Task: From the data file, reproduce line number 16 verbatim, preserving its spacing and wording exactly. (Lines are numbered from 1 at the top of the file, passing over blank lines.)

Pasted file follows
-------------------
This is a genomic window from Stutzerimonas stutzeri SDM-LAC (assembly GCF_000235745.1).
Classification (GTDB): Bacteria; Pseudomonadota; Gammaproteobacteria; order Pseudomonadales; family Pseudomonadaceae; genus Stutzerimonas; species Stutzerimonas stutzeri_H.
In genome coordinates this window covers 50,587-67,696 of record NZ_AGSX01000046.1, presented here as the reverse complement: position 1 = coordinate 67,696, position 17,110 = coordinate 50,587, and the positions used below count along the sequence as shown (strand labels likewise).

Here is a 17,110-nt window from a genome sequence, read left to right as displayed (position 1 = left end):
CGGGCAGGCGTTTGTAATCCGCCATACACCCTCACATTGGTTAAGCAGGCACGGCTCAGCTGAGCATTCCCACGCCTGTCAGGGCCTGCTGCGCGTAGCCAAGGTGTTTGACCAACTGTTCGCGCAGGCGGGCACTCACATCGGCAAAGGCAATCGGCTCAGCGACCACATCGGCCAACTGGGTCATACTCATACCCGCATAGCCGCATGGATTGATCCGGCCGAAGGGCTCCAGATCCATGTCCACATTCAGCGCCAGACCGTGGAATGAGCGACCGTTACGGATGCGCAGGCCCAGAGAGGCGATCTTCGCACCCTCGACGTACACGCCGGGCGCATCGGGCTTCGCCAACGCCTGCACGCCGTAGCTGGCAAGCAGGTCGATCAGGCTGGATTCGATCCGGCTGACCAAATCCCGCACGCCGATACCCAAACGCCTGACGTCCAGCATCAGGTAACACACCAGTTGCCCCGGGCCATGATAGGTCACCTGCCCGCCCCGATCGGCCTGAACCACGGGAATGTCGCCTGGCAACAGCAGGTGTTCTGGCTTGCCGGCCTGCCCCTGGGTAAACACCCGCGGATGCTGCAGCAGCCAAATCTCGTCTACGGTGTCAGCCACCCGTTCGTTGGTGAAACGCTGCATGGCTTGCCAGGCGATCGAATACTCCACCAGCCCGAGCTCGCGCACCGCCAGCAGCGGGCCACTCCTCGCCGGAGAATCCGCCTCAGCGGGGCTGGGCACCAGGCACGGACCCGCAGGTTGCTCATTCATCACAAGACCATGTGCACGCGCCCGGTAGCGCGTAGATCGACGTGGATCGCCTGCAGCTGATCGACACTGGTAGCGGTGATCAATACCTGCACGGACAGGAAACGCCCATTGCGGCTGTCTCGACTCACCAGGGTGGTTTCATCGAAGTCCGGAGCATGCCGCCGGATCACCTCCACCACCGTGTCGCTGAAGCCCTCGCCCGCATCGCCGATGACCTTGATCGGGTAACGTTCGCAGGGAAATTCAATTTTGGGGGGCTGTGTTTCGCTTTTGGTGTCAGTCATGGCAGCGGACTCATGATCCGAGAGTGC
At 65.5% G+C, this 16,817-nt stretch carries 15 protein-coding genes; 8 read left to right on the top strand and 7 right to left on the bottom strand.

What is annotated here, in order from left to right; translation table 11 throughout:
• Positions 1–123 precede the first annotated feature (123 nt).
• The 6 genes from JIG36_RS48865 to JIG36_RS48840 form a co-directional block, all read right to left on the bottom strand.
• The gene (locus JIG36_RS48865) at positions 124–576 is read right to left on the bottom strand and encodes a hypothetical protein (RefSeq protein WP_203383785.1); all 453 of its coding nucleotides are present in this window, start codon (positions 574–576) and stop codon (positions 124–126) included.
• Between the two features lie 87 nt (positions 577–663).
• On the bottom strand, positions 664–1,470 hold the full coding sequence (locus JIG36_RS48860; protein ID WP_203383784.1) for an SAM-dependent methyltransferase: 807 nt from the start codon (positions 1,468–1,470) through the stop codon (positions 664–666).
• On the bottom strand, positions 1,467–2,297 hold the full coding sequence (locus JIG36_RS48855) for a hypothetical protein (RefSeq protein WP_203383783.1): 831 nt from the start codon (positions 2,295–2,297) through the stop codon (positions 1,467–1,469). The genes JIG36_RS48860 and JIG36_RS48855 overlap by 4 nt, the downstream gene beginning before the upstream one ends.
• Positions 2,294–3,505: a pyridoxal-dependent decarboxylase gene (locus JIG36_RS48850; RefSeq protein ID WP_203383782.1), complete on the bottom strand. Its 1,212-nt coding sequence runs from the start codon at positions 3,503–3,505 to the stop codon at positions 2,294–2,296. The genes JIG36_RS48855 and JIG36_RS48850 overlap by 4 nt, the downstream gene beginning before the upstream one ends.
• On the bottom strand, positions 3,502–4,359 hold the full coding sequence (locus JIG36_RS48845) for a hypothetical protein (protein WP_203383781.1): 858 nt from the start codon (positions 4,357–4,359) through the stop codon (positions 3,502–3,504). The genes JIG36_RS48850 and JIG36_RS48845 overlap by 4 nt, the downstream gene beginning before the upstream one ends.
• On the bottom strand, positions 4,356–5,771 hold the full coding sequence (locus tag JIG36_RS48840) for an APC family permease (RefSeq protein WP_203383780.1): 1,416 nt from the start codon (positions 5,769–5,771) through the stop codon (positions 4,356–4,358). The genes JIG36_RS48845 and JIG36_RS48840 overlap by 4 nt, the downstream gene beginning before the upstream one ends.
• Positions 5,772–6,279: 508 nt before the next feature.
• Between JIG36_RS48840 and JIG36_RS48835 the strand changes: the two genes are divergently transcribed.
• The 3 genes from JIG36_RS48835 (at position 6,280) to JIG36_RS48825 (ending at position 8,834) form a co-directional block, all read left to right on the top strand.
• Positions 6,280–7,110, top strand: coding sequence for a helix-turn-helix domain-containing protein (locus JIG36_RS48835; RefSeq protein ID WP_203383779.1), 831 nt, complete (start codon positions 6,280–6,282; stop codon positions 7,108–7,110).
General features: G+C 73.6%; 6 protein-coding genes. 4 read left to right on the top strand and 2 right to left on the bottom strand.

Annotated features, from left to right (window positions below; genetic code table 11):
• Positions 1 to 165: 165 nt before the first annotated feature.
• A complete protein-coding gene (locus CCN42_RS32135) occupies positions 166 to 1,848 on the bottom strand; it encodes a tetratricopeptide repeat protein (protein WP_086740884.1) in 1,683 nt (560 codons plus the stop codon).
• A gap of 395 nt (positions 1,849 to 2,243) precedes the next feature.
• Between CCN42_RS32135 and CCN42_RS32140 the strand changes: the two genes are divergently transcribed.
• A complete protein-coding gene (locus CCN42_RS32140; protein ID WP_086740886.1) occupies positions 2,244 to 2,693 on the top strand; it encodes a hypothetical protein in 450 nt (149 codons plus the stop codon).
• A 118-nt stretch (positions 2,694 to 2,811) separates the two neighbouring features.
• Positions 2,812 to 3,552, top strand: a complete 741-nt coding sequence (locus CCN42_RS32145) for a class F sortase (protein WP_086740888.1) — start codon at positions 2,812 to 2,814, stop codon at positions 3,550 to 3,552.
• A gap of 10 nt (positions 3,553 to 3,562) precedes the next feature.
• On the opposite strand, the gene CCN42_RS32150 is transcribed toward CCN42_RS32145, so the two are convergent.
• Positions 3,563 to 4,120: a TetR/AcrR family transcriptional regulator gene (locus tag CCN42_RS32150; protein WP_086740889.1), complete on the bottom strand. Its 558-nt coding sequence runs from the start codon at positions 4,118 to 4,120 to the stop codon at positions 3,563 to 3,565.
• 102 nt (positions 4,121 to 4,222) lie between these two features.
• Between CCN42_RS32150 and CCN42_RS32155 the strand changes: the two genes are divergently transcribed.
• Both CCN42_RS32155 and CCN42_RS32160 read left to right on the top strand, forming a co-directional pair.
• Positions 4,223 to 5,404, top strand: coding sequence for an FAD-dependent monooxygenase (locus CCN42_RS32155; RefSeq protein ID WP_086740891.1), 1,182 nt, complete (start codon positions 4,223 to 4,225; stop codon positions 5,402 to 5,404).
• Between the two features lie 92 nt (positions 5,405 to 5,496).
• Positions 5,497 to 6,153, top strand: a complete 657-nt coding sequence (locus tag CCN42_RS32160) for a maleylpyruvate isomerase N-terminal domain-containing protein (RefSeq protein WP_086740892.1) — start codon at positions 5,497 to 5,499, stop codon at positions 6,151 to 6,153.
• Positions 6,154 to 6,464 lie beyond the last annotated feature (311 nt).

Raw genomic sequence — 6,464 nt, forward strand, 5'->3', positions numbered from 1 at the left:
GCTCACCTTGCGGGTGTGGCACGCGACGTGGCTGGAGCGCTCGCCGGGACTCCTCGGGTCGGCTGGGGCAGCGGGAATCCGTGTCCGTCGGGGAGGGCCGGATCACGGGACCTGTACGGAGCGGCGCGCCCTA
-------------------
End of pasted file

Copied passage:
• On the bottom strand, positions 4,356–5,771 hold the full coding sequence (locus tag JIG36_RS48840) for an APC family permease (RefSeq protein WP_203383780.1): 1,416 nt from the start codon (positions 5,769–5,771) through the stop codon (positions 4,356–4,358). The genes JIG36_RS48845 and JIG36_RS48840 overlap by 4 nt, the downstream gene beginning before the upstream one ends.